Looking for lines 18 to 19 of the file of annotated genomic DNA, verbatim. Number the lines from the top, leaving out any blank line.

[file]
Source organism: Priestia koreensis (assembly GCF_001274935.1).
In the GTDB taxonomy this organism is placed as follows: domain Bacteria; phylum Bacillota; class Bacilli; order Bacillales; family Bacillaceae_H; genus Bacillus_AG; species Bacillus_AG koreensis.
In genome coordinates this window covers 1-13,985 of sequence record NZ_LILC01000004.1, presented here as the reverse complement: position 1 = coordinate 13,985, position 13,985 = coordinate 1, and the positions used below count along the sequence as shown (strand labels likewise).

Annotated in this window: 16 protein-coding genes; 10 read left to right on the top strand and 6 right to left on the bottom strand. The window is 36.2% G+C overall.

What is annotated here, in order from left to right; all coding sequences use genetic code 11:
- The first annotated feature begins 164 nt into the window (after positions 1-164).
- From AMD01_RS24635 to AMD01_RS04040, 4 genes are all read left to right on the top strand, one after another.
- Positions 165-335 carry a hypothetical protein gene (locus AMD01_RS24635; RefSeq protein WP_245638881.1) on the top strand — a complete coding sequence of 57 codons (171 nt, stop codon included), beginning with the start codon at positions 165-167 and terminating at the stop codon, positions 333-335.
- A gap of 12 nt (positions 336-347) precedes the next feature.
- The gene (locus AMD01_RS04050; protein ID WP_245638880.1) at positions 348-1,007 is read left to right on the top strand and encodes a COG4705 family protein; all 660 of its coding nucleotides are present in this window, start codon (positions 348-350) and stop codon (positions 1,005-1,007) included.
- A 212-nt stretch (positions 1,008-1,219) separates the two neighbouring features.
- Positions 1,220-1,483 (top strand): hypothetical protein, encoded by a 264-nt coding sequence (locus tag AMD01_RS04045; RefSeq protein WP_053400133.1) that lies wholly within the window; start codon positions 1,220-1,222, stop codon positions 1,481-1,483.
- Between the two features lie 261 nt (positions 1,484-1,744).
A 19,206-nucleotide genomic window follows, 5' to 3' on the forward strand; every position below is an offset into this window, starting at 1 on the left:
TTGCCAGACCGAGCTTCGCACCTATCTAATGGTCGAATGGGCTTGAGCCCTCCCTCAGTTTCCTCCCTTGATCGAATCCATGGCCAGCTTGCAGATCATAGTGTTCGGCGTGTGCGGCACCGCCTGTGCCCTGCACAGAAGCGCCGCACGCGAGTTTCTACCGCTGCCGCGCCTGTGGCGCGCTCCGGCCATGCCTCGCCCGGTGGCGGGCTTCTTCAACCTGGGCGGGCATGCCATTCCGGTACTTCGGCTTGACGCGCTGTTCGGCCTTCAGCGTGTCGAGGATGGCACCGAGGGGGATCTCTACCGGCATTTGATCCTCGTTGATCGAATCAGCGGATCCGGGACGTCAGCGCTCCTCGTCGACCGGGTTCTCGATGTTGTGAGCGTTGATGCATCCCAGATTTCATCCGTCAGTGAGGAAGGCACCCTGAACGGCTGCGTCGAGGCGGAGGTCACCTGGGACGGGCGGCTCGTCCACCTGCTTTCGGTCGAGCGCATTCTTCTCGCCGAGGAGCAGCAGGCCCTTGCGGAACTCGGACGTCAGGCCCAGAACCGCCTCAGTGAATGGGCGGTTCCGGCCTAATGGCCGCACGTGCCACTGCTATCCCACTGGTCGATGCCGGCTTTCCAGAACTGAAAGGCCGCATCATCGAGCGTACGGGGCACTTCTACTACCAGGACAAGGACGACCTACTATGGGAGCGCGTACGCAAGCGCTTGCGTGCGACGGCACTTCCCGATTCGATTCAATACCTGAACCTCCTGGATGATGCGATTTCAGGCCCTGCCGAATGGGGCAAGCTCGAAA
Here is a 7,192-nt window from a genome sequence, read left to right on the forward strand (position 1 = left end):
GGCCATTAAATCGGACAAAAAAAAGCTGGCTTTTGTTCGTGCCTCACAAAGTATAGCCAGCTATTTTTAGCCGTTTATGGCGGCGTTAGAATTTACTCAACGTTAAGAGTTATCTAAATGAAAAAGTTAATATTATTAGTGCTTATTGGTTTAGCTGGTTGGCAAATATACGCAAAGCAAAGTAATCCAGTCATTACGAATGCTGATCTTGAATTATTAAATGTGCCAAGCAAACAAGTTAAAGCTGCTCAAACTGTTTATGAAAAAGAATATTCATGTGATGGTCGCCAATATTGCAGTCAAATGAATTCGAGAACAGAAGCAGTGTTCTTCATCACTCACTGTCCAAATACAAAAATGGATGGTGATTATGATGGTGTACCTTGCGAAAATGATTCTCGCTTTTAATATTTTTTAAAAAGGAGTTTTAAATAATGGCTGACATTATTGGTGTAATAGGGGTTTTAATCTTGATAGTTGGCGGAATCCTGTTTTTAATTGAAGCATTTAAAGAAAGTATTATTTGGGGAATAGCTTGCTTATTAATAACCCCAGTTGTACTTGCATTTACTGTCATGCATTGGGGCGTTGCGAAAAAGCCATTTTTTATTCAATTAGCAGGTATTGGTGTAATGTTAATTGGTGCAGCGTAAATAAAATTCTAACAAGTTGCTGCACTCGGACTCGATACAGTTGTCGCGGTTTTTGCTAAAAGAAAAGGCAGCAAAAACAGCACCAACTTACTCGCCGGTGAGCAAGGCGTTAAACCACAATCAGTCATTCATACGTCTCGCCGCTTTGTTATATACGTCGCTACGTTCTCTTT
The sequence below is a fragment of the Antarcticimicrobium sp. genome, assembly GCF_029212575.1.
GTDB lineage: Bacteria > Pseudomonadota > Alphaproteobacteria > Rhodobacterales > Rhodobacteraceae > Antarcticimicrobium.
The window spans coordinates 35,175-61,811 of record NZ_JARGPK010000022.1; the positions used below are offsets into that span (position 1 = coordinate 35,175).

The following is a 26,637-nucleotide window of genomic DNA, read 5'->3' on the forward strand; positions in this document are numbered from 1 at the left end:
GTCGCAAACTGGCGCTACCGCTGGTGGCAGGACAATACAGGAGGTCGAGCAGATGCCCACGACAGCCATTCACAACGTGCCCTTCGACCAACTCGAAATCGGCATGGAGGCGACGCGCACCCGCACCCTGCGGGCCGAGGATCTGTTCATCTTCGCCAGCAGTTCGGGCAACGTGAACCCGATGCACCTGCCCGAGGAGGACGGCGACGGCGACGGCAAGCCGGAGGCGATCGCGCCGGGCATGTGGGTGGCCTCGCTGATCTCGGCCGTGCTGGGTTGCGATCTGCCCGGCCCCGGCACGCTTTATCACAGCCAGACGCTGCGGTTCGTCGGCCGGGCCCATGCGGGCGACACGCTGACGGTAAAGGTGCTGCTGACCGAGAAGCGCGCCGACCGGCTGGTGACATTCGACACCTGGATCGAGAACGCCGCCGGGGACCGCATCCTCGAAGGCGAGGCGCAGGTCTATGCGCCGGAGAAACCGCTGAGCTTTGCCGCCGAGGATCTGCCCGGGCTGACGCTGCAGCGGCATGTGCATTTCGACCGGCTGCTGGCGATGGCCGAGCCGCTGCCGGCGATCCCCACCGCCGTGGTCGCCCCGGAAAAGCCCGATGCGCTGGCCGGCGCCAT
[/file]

The sequence below is a fragment of the Antarcticimicrobium sp. genome, assembly GCF_029212575.1.
GTDB lineage: Bacteria > Pseudomonadota > Alphaproteobacteria > Rhodobacterales > Rhodobacteraceae > Antarcticimicrobium.